Wake Up on Rwanda

THE fragile progress made in Rwanda in recent months threatens to dissolve into more chaos, suffering, and warfare unless the international community quickly shows a firm resolve to prevent it.

The dangers come both from within Rwanda and from the camps in Zaire, where some 1 million refugees sit, wait, and hope to return someday.

In Kigali, a vicious circle has emerged between the fledgling Tutsi government (which desperately needs aid to create stability) and relief agencies (who want to see stability before granting aid). The government has been unable to pay soldiers for several months. The army is fast losing discipline. Soldiers are resorting to looting, intimidation, and extortion.

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But relief groups and donor nations want assurances that military discipline and respect for human rights have been established before helping the new government. The UN High Commissioner on Refugees and Amnesty International have reported widespread violence by Tutsis, including soldiers, since the Rwandan Patriotic Front took power (though these atrocities are still dwarfed by the Hutu massacre of some 500,000 Rwandans earlier this year).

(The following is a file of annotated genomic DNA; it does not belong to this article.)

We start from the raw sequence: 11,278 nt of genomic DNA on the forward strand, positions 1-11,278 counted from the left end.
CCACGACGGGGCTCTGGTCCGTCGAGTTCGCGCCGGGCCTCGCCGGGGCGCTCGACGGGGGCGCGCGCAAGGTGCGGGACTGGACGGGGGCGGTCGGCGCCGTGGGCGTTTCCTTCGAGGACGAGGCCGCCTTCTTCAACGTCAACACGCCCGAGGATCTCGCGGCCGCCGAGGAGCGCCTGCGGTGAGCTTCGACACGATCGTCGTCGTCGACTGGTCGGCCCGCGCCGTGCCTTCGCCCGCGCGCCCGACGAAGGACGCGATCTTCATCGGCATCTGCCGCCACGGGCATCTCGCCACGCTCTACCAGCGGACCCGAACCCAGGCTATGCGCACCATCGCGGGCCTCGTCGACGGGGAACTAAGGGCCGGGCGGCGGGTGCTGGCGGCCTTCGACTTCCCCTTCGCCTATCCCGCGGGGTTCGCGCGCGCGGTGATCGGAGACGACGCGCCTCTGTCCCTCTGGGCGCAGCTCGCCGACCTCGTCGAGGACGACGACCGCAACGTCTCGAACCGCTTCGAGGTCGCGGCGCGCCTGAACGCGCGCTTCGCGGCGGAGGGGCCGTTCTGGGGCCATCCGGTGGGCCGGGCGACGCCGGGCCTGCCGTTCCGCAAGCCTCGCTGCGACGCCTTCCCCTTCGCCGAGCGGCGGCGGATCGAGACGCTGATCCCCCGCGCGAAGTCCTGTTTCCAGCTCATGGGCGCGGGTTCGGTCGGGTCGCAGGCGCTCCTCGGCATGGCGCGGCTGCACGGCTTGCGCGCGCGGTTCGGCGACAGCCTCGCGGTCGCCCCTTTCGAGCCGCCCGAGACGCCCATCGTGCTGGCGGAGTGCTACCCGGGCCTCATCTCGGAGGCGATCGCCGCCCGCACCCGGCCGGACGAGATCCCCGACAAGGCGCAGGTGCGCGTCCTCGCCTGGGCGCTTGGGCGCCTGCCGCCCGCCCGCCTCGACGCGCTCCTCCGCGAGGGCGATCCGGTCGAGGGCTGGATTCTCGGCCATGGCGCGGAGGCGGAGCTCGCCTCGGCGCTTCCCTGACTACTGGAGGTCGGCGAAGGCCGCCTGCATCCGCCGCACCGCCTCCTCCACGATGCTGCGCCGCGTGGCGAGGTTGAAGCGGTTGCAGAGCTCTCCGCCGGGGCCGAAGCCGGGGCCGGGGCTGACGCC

Across the border in Zaire, relief groups are beginning to abandon the refugee camps. Medecins Sans Frontieres (Doctors Without Borders) left five camps Nov. 15, saying they had been taken over by Hutu troops who brutalize refugees and threaten aid workers. The soldiers, about 30,000 of them, prevent refugees from returning home and grab relief supplies for themselves. They plot to invade Rwanda and reignite the civil war.

International aid groups in Rwanda need to judge what is in the long-term interests of stability in deciding how to work with the new government - and then act quickly. They must trust that their donors will understand the complex situation they face.

The conditions in the camps once again test the resolve of UN members. UN troops are urgently needed to separate the sheep from the wolves - to disarm the Hutu soldiers and move them to separate camps farther away from the Rwandan border.

These are not easy tasks. But to stand by and risk a second round of massive bloodletting is unacceptable.

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